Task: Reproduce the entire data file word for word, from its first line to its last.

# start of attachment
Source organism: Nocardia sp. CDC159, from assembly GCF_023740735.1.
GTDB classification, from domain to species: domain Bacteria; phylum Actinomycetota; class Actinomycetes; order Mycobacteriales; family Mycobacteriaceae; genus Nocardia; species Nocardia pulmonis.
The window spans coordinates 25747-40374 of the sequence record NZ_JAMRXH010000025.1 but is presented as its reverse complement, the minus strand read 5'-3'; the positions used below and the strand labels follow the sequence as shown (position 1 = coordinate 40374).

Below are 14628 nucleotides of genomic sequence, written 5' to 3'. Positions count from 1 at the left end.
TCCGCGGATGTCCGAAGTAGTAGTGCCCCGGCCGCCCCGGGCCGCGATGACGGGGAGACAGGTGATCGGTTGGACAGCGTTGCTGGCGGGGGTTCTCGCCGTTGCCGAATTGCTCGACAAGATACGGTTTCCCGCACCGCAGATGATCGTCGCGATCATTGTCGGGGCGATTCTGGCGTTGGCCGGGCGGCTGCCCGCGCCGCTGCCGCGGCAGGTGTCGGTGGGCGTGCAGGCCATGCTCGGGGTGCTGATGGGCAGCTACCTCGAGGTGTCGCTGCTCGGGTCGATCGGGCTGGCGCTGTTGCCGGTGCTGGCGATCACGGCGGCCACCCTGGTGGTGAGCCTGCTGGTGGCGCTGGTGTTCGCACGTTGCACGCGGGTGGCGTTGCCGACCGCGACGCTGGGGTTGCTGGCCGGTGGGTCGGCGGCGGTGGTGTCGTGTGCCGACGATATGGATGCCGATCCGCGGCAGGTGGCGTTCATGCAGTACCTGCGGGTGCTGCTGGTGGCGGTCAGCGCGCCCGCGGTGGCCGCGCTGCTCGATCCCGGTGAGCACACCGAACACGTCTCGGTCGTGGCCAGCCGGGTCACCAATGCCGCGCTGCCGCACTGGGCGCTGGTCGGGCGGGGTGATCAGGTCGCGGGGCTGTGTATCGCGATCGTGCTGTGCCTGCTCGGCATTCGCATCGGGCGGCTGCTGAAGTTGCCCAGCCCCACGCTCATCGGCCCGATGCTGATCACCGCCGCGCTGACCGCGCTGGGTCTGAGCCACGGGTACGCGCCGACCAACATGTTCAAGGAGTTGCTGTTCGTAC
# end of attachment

Source organism: Nocardia sp. CDC159, from assembly GCF_023740735.1.
GTDB classification, from domain to species: domain Bacteria; phylum Actinomycetota; class Actinomycetes; order Mycobacteriales; family Mycobacteriaceae; genus Nocardia; species Nocardia pulmonis.
The window spans coordinates 25747-40374 of the sequence record NZ_JAMRXH010000025.1 but is presented as its reverse complement, the minus strand read 5'-3'; the positions used below and the strand labels follow the sequence as shown (position 1 = coordinate 40374).

Below are 14628 nucleotides of genomic sequence, written 5' to 3'. Positions count from 1 at the left end.
TCCGCGGATGTCCGAAGTAGTAGTGCCCCGGCCGCCCCGGGCCGCGATGACGGGGAGACAGGTGATCGGTTGGACAGCGTTGCTGGCGGGGGTTCTCGCCGTTGCCGAATTGCTCGACAAGATACGGTTTCCCGCACCGCAGATGATCGTCGCGATCATTGTCGGGGCGATTCTGGCGTTGGCCGGGCGGCTGCCCGCGCCGCTGCCGCGGCAGGTGTCGGTGGGCGTGCAGGCCATGCTCGGGGTGCTGATGGGCAGCTACCTCGAGGTGTCGCTGCTCGGGTCGATCGGGCTGGCGCTGTTGCCGGTGCTGGCGATCACGGCGGCCACCCTGGTGGTGAGCCTGCTGGTGGCGCTGGTGTTCGCACGTTGCACGCGGGTGGCGTTGCCGACCGCGACGCTGGGGTTGCTGGCCGGTGGGTCGGCGGCGGTGGTGTCGTGTGCCGACGATATGGATGCCGATCCGCGGCAGGTGGCGTTCATGCAGTACCTGCGGGTGCTGCTGGTGGCGGTCAGCGCGCCCGCGGTGGCCGCGCTGCTCGATCCCGGTGAGCACACCGAACACGTCTCGGTCGTGGCCAGCCGGGTCACCAATGCCGCGCTGCCGCACTGGGCGCTGGTCGGGCGGGGTGATCAGGTCGCGGGGCTGTGTATCGCGATCGTGCTGTGCCTGCTCGGCATTCGCATCGGGCGGCTGCTGAAGTTGCCCAGCCCCACGCTCATCGGCCCGATGCTGATCACCGCCGCGCTGACCGCGCTGGGTCTGAGCCACGGGTACGCGCCGACCAACATGTTCAAGGAGTTGCTGTTCGTAC